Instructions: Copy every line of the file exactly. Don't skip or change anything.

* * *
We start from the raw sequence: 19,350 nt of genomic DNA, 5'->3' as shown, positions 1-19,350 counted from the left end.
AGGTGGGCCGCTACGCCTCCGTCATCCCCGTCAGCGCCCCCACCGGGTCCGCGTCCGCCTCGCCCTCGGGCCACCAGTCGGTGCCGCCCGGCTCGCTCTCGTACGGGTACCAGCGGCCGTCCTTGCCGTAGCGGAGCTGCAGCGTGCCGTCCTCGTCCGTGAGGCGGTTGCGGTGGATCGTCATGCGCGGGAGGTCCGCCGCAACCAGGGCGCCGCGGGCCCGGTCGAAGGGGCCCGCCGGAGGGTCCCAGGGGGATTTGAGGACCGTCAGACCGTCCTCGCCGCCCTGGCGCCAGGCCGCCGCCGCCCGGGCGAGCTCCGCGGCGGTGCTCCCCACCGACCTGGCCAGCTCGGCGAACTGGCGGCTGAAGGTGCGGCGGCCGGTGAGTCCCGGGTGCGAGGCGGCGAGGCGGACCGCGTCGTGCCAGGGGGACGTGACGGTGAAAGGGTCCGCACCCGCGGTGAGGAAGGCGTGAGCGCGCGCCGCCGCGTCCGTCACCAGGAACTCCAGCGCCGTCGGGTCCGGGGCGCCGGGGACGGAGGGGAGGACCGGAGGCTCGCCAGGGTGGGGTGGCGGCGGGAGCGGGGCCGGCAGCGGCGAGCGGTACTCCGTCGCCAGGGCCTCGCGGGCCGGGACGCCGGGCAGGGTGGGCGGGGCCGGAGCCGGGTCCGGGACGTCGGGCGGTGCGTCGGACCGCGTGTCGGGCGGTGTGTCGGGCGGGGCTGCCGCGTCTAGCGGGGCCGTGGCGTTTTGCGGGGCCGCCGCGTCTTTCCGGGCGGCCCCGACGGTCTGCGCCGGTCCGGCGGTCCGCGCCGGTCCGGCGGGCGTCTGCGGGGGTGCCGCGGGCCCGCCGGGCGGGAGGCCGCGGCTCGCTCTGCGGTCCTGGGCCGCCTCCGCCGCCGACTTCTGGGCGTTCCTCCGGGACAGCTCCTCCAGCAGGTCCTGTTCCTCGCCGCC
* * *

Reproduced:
We start from the raw sequence: 19,350 nt of genomic DNA, 5'->3' as shown, positions 1-19,350 counted from the left end.
AGGTGGGCCGCTACGCCTCCGTCATCCCCGTCAGCGCCCCCACCGGGTCCGCGTCCGCCTCGCCCTCGGGCCACCAGTCGGTGCCGCCCGGCTCGCTCTCGTACGGGTACCAGCGGCCGTCCTTGCCGTAGCGGAGCTGCAGCGTGCCGTCCTCGTCCGTGAGGCGGTTGCGGTGGATCGTCATGCGCGGGAGGTCCGCCGCAACCAGGGCGCCGCGGGCCCGGTCGAAGGGGCCCGCCGGAGGGTCCCAGGGGGATTTGAGGACCGTCAGACCGTCCTCGCCGCCCTGGCGCCAGGCCGCCGCCGCCCGGGCGAGCTCCGCGGCGGTGCTCCCCACCGACCTGGCCAGCTCGGCGAACTGGCGGCTGAAGGTGCGGCGGCCGGTGAGTCCCGGGTGCGAGGCGGCGAGGCGGACCGCGTCGTGCCAGGGGGACGTGACGGTGAAAGGGTCCGCACCCGCGGTGAGGAAGGCGTGAGCGCGCGCCGCCGCGTCCGTCACCAGGAACTCCAGCGCCGTCGGGTCCGGGGCGCCGGGGACGGAGGGGAGGACCGGAGGCTCGCCAGGGTGGGGTGGCGGCGGGAGCGGGGCCGGCAGCGGCGAGCGGTACTCCGTCGCCAGGGCCTCGCGGGCCGGGACGCCGGGCAGGGTGGGCGGGGCCGGAGCCGGGTCCGGGACGTCGGGCGGTGCGTCGGACCGCGTGTCGGGCGGTGTGTCGGGCGGGGCTGCCGCGTCTAGCGGGGCCGTGGCGTTTTGCGGGGCCGCCGCGTCTTTCCGGGCGGCCCCGACGGTCTGCGCCGGTCCGGCGGTCCGCGCCGGTCCGGCGGGCGTCTGCGGGGGTGCCGCGGGCCCGCCGGGCGGGAGGCCGCGGCTCGCTCTGCGGTCCTGGGCCGCCTCCGCCGCCGACTTCTGGGCGTTCCTCCGGGACAGCTCCTCCAGCAGGTCCTGTTCCTCGCCGCC